Examine what you wish you could change. Is what you want to change within human control? For example, humans can’t change the fact that the coronavirus exists, but we CAN work to become more compassionate and helpful to each other in this time.

If what you want to change is within human control, ask yourself: How can I BE the change I would like to see at this time?

For example, you may set an intention to extend a helping hand to your elderly neighbors more often, even once we are no longer in a time of crisis. 

If you haven’t yet found a clear intention, you may simply need time to sit with it. Try closing your journal for a while and coming back to it in a few hours or days. You might want to meditate or take a walk to think more about what you’d like to create.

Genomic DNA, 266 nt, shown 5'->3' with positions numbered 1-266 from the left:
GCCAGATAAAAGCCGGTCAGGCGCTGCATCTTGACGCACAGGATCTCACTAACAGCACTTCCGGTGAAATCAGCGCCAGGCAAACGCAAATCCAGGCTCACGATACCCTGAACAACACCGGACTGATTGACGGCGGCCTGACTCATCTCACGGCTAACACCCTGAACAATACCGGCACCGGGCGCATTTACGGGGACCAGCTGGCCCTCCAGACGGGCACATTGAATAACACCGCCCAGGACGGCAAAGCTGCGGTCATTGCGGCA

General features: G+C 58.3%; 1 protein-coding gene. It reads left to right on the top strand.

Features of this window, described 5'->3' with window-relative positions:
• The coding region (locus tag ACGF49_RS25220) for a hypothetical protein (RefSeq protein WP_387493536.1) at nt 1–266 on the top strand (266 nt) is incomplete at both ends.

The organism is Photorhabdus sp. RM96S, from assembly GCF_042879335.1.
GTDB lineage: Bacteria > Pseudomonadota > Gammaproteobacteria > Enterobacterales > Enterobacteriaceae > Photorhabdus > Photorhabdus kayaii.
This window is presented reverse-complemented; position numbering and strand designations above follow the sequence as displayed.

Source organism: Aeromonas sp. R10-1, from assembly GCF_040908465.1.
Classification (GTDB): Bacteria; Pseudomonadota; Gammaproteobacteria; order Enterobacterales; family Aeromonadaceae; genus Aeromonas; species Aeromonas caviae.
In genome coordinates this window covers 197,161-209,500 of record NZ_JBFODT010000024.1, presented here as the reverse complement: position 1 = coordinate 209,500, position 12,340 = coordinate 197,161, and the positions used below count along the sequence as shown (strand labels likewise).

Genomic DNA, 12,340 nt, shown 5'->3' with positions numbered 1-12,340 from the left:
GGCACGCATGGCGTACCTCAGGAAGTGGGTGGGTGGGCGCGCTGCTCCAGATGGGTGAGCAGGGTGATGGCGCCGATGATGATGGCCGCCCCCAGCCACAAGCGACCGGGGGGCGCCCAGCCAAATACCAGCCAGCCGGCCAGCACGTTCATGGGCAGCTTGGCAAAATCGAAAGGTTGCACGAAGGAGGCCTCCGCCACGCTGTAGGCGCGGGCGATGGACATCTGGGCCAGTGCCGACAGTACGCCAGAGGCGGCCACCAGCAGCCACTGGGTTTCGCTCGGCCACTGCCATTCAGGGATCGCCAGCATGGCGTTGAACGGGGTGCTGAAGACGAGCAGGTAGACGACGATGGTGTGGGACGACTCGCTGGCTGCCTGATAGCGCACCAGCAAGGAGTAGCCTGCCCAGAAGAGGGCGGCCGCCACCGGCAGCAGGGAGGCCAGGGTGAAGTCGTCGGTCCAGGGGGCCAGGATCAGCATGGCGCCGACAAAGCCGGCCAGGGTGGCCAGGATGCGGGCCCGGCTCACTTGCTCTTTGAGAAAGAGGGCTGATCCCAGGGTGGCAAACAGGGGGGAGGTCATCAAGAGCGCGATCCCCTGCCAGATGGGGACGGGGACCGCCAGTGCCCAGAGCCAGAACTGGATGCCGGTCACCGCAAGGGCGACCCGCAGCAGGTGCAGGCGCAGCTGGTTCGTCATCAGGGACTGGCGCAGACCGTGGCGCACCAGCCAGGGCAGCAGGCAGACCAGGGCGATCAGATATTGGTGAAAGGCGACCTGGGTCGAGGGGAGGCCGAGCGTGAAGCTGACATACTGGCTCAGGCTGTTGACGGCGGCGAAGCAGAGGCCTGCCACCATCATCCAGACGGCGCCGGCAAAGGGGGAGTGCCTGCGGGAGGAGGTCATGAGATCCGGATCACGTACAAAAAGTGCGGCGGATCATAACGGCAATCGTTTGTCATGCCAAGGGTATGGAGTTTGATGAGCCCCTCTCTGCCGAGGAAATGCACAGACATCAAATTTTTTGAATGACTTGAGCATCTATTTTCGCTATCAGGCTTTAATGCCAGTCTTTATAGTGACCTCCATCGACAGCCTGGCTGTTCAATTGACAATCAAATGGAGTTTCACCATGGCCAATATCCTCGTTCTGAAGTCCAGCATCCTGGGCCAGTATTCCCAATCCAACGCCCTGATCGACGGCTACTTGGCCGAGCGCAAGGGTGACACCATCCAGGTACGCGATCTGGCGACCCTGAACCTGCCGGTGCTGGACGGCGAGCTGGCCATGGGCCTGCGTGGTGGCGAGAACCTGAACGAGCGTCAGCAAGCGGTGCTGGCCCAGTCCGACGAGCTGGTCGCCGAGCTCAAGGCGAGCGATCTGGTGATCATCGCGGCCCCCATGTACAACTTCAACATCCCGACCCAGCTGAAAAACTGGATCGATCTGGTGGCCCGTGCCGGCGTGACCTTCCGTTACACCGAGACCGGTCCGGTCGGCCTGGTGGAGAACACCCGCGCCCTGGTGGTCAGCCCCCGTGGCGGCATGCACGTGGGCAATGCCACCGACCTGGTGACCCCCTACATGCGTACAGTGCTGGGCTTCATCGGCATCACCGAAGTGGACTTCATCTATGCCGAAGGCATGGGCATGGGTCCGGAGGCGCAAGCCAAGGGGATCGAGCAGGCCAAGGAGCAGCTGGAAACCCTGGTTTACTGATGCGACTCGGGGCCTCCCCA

Whenever you do land on an intention: ensure that you feel emotionally connected to your intention. You don’t want this to feel like a huge chore. Now is a time for grounding into self-love, not self-punishment. Every time you read your intention, you want to feel good about yourself, not bad!

When you feel that one or more clear intentions have emerged, move onto our final step…

3. Plant the seed

Once you have your seed, it’s time to plant it. 

Write out your intention somewhere you know you’ll see it regularly (e.g. in a planner or on a sticky note stuck to your mirror). 

Once you’ve written your intention, get comfortable again, sit down, and close your eyes.

Take a few deep breaths.

Silently or out loud, repeat your intention to yourself. 

Ask yourself: How will I feel when this intention becomes reality?